Workers’ comp insurance fraud can be when an employee lies about their injury or illness, when an employer misclassifies employees to avoid paying for workers’ compensation insurance, or when providers exaggerate an employee’s symptoms to get more money.

Here are some types of workers’ compensation fraud.

1. Employees and workers’ compensation fraud

Employees can commit workers’ compensation fraud in a few different ways.

Made up injury or illness

An employee might invent injuries or illnesses they don’t have to get time off and financial benefits from the insurance.

Example: An employee makes up hearing loss to receive workers’ compensation benefits.

Exaggerated injury or illness

You might also have employees who exaggerate their illnesses or injuries. The employee might be suffering from something slight, but it does not prevent them from working.

Example: Your employee has a slightly sore arm that still functions. They inflate their injury and pretend that they can’t use their arm so they can go home and receive benefits.

Non work-related injury or illness

An employee can also commit workers’ compensation fraud by pretending they got injured on the job when their injury came from elsewhere. Or, the employee might have an old injury that resurfaces, and they say they got it while at work.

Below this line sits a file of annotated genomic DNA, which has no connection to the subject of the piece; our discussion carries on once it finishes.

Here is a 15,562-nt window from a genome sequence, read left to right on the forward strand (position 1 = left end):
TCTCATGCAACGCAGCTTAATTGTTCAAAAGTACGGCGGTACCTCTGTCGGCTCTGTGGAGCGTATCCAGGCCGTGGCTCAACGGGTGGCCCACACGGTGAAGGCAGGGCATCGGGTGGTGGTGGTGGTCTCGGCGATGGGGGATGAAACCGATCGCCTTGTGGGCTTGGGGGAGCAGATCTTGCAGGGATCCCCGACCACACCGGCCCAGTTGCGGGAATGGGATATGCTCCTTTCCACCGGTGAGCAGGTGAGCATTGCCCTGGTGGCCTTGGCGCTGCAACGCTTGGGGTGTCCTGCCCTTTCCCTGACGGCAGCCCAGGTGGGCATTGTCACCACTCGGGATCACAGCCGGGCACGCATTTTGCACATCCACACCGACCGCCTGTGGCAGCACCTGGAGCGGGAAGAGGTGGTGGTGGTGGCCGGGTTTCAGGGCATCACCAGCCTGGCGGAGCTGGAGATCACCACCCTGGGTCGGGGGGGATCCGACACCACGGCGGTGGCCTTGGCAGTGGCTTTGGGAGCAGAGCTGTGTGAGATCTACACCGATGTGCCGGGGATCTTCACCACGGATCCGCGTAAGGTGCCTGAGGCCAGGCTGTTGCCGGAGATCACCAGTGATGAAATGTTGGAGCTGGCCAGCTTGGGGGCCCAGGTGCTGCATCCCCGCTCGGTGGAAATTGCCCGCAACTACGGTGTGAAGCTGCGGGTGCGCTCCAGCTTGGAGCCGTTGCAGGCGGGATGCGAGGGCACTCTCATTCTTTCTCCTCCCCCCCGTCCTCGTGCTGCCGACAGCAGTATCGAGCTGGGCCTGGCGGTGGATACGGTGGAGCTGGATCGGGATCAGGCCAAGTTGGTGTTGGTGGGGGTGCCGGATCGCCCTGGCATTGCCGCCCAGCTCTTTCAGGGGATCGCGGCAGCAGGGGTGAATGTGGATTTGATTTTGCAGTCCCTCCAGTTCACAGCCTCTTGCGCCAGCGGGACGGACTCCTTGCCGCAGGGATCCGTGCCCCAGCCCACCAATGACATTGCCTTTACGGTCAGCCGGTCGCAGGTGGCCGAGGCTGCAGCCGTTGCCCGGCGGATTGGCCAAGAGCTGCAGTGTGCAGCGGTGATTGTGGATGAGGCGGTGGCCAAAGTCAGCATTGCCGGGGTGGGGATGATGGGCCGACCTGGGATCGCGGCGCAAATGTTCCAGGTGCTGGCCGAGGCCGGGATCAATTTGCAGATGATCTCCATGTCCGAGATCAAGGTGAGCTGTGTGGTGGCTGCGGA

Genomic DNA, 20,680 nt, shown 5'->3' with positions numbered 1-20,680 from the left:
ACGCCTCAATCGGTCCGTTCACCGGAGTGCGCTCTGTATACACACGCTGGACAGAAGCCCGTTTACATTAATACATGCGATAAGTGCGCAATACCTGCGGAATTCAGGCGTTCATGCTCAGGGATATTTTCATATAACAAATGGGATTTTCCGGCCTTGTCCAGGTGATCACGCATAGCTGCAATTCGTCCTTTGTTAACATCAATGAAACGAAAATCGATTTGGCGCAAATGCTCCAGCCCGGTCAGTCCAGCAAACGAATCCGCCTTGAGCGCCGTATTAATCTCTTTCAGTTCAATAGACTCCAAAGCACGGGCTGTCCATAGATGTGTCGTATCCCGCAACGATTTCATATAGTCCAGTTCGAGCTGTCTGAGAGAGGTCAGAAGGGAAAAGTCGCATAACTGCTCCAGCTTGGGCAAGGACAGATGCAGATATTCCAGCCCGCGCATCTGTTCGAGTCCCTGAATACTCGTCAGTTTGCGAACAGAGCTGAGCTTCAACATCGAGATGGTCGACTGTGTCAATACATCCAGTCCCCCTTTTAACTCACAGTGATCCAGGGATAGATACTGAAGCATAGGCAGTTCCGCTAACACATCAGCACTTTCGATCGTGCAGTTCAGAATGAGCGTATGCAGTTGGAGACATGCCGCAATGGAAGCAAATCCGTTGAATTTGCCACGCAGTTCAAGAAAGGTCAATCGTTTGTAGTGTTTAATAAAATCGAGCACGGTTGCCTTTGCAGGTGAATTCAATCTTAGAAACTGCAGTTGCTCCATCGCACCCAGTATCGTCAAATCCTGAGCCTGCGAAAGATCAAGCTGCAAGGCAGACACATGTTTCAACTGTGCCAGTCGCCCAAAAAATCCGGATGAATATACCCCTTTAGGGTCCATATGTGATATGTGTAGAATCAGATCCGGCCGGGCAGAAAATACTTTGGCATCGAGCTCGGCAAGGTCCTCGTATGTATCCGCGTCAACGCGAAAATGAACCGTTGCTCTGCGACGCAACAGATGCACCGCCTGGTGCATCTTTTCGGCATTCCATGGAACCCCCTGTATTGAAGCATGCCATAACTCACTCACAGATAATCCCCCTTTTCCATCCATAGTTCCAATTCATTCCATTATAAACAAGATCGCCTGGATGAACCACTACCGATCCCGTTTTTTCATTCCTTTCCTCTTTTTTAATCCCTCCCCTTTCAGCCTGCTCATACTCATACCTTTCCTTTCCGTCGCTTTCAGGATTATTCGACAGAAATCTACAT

Example: An employee has a skiing injury that messes up their back. They pretend they slipped on a wet floor at your business to receive workers’ compensation benefits.

2. Employers and workers’ compensation fraud

Employees aren’t the only ones who work the system when it comes to workers’ compensation. As an employer, you need to be careful with how you handle workers’ compensation insurance.

Lying about job safety

Some employers lie about the safety of the work environment in order to get reduced workers’ compensation premiums. Premiums are based on job responsibilities so insurers can understand the risk of injury or illness.